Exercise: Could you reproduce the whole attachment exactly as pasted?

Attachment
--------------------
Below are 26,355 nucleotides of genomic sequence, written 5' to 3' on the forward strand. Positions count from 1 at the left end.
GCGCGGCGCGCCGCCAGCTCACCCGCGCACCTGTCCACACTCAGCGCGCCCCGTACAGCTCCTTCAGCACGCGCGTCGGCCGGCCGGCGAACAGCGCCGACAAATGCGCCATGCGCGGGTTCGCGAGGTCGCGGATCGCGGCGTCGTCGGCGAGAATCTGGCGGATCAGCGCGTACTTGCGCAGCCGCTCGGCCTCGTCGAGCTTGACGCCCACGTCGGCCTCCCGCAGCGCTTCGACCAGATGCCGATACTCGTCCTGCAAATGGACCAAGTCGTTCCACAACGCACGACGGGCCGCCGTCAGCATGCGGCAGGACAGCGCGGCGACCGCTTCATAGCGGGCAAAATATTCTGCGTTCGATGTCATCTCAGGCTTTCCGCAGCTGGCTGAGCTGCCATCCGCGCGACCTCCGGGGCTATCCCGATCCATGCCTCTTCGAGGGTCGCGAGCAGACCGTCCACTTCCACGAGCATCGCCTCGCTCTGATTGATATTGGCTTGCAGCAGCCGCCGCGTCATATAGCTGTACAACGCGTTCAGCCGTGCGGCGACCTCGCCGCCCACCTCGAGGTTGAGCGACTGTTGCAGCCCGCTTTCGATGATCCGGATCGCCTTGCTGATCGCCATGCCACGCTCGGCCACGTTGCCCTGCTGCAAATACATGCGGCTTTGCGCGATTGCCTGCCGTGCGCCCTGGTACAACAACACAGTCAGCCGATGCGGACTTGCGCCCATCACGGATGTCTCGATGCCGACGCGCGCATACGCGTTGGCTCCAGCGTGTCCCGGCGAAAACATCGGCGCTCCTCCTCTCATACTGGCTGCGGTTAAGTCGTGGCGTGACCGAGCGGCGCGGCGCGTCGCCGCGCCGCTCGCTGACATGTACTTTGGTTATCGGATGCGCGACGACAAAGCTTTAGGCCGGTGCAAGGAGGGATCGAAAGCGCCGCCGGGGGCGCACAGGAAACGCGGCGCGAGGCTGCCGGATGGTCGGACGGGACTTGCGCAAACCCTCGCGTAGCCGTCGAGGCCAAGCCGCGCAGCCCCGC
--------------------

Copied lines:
Below are 26,355 nucleotides of genomic sequence, written 5' to 3' on the forward strand. Positions count from 1 at the left end.
GCGCGGCGCGCCGCCAGCTCACCCGCGCACCTGTCCACACTCAGCGCGCCCCGTACAGCTCCTTCAGCACGCGCGTCGGCCGGCCGGCGAACAGCGCCGACAAATGCGCCATGCGCGGGTTCGCGAGGTCGCGGATCGCGGCGTCGTCGGCGAGAATCTGGCGGATCAGCGCGTACTTGCGCAGCCGCTCGGCCTCGTCGAGCTTGACGCCCACGTCGGCCTCCCGCAGCGCTTCGACCAGATGCCGATACTCGTCCTGCAAATGGACCAAGTCGTTCCACAACGCACGACGGGCCGCCGTCAGCATGCGGCAGGACAGCGCGGCGACCGCTTCATAGCGGGCAAAATATTCTGCGTTCGATGTCATCTCAGGCTTTCCGCAGCTGGCTGAGCTGCCATCCGCGCGACCTCCGGGGCTATCCCGATCCATGCCTCTTCGAGGGTCGCGAGCAGACCGTCCACTTCCACGAGCATCGCCTCGCTCTGATTGATATTGGCTTGCAGCAGCCGCCGCGTCATATAGCTGTACAACGCGTTCAGCCGTGCGGCGACCTCGCCGCCCACCTCGAGGTTGAGCGACTGTTGCAGCCCGCTTTCGATGATCCGGATCGCCTTGCTGATCGCCATGCCACGCTCGGCCACGTTGCCCTGCTGCAAATACATGCGGCTTTGCGCGATTGCCTGCCGTGCGCCCTGGTACAACAACACAGTCAGCCGATGCGGACTTGCGCCCATCACGGATGTCTCGATGCCGACGCGCGCATACGCGTTGGCTCCAGCGTGTCCCGGCGAAAACATCGGCGCTCCTCCTCTCATACTGGCTGCGGTTAAGTCGTGGCGTGACCGAGCGGCGCGGCGCGTCGCCGCGCCGCTCGCTGACATGTACTTTGGTTATCGGATGCGCGACGACAAAGCTTTAGGCCGGTGCAAGGAGGGATCGAAAGCGCCGCCGGGGGCGCACAGGAAACGCGGCGCGAGGCTGCCGGATGGTCGGACGGGACTTGCGCAAACCCTCGCGTAGCCGTCGAGGCCAAGCCGCGCAGCCCCGC